Julie Salamon tells this story capably, bringing to life the vivid "cast of characters" that made up Wendy's world. Many of Wasserstein's famous friends, such as Christopher Durang and André Bishop, spoke to Salamon and provided valuable insights. (Dishiest piece of gossip: around the time "The Heidi Chronicles" was on Broadway, Wendy had a lengthy affair with Terrence McNally -- though McNally was gay, and had formerly been Edward Albee's boyfriend!)

Salamon's writing shows some signs of fatigue in the later chapters of the book -- lots of one-sentence paragraphs, things like that. Nevertheless, the final chapters are surprisingly suspenseful, as Wendy has a "mystery" baby and then a "mystery" illness, all within the last six years of her too-short life. Her secretiveness about the pregnancy and about her baby's father is mirrored by her secretiveness about the lymphoma that killed her. If this were a play, you might not believe it -- but this is Wendy's uncommon life.

View all my reviews

Saturday, September 7, 2013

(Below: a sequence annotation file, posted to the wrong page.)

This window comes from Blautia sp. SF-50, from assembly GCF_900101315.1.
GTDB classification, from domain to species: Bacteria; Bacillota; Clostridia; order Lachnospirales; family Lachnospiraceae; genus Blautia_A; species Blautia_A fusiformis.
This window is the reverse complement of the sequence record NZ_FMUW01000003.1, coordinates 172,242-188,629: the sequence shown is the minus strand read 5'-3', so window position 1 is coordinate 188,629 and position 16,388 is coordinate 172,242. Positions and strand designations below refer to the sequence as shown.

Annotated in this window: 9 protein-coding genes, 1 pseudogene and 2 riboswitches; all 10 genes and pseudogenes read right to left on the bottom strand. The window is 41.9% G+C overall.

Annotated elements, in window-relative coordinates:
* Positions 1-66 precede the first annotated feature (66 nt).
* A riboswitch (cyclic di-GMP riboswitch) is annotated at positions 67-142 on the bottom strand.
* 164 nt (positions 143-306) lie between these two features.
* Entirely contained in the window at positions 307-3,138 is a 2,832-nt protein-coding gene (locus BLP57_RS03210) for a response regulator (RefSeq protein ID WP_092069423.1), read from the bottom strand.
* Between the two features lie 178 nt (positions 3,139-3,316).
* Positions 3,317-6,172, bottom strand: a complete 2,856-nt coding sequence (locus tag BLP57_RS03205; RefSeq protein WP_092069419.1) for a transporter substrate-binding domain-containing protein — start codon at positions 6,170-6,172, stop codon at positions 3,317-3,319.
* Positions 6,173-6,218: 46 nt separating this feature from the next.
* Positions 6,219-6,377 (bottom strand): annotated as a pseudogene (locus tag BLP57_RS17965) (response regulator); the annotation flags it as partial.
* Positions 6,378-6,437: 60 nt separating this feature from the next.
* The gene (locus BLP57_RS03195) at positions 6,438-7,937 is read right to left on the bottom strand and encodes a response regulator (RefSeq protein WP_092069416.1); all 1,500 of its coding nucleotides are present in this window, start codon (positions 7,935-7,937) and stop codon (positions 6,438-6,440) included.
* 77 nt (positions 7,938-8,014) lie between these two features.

Shitstirring (lots of it) @ SF Theater Pub Blog

What happens when two verbose, overeducated people who always want to have the last word start to argue about the ethics of stirring shit up, our responsibilities to ourselves and to our fellow humans, and the best way to live in an imperfect world?

You get me and Stuart Bousel, my editor at the Theater Pub blog, going head-to-head in the comments section for several rounds.

The argument started when I used my Theater Pub column this week to quibble with some aspects of Stuart's earlier piece "In Defense of Stirring Shit Up." Then he responded in the comments section to quibble with some of my points, etc. It got very heady and somewhat heated, but I am proud of what I wrote, and I think it's worth reading.

Go over there and enter the fray... if you dare.

Tuesday, September 3, 2013

Goodreads and less-good ones

Popping in to say that I joined Goodreads a couple of weeks ago, at my boyfriend's urging. I always keep lists of everything I read (which reminds me, I never posted my 2012 list on my blog) -- so why not do it using Goodreads' interface, and get exposed to new books I might like via Goodreads' fancy book-recommending algorithm?

Posting reviews of what I'm reading on Goodreads also feels more comfortable, somehow, then posting them here on marissabidilla. When I write a blog post here, I feel like it needs to be a well-researched, well-organized piece of writing that makes a clear and interesting argument. You (the reader of my blog) aren't interested in just hearing my random thoughts about whatever book I happen to be reading, I think... so my post needs some other justification for existing beyond "I felt like writing a book review." As a result, I can't remember the last time I wrote a book review on marissabidilla.